Oklahoma Highway Patrol graduates first academy in three years


Saturday, December 17th 2005, 4:36 pm
By: News On 6


SPENCER, Okla. (AP) _ As he battled through 16 grueling weeks of physical, mental and emotional challenges, Benjamin Bertram never doubted he would be part of the Oklahoma Highway Patrol Academy's first graduating class in three years.

``It feels great to finally get through this and achieve our dream,'' Bertram, of Bluejacket, said Friday as 49 new troopers donned the patrol's brown shirt and brass badge at graduation and commissioning ceremonies for the OHP's 55th Academy.

``It's the greatest feeling a man can ever have _ the best of the best,'' said new Trooper Justin Barney of Oklahoma City.

The troopers _ all men _ joined the statewide law enforcement force as the patrol works to lift its numbers to the authorized level of 839 troopers. Oklahoma had 782 state troopers before Friday's graduation.

The new troopers will only be enough to fill vacancies expected to occur due to retirement in 2006, Public Safety Commissioner Kevin Ward said. A total of 60 troopers are expected to retire within the next 12 months, including 44 in May alone, Ward said.

More than 800 applicants have submitted paperwork to enroll in the OHP's 56th Academy, which kicks off May 31.

A total of 65 cadets were chosen from about 800 applicants for the 55th Academy class. Sixteen cadets dropped out before graduation.

The new troopers will earn $2,750 a month during a one-year probationary period. Trooper salaries range from $36,711 to $50,087 a year.

Gov. Brad Henry said state troopers are ``the dividing line'' that separates law-abiding citizens from criminals.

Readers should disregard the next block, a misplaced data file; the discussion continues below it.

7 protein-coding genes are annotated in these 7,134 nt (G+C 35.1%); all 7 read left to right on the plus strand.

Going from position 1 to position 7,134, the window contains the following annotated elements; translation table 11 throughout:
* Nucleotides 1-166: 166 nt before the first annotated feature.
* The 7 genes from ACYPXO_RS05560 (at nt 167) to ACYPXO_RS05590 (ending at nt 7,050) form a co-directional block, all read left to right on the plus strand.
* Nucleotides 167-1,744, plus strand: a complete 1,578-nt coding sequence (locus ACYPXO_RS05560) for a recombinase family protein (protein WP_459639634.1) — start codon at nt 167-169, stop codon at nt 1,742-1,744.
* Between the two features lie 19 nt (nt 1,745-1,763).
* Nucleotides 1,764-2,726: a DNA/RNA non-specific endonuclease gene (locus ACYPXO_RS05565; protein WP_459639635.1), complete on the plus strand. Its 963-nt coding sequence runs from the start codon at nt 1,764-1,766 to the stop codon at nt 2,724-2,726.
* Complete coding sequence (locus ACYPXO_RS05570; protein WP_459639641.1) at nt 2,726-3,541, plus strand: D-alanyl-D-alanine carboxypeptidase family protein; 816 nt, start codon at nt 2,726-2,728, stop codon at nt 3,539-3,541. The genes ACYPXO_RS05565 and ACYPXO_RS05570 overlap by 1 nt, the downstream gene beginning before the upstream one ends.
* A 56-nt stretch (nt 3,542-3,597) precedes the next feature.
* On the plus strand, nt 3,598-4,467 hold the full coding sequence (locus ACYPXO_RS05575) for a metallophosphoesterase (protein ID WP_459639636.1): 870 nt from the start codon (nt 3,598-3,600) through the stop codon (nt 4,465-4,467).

``You all are really the best of the best,'' Henry said. ``You put your lives on the line day in and day out to protect Oklahomans.''

The governor also said troopers' decisions and actions in the line of duty reflect on their colleagues, other law enforcement agencies and the entire state.

``You are the face of Oklahoma law enforcement,'' he said. ``I have no doubt that you are up to the challenge.''

Trooper Heath Meyer of Noble, a former Baptist minister and member of the graduating class, summed up the academy experience for his fellow graduates and hundreds of current and retired troopers and family members who attended the ceremony.

``There was free time _ nestled in between never,'' Meyer said. ``We were being pushed. We were being pushed harder than we had ever been pushed in our lives.''

He said cadets became as close as family members during the process, united by their desire to become state troopers.

``This is one of the hardest things we've ever done. But at the same time it's one of the most rewarding things we've ever done,'' Meyer said. ``We are never to let our guard down. And, most importantly, we are to never, ever quit.''

During the ceremony, troopers honored the widow and family of Trooper Nikky Green, who was killed on a rural Cotton County road near Devol almost two years ago as he investigated a vehicle that authorities said was being used as a mobile methamphetamine lab.

Henry described Green as a ``model state trooper'' and said Green's is one of two funerals for troopers killed in the line of duty he has attended since he was sworn in in 2003.

``I hope and I pray that I never have to do that again,'' Henry said.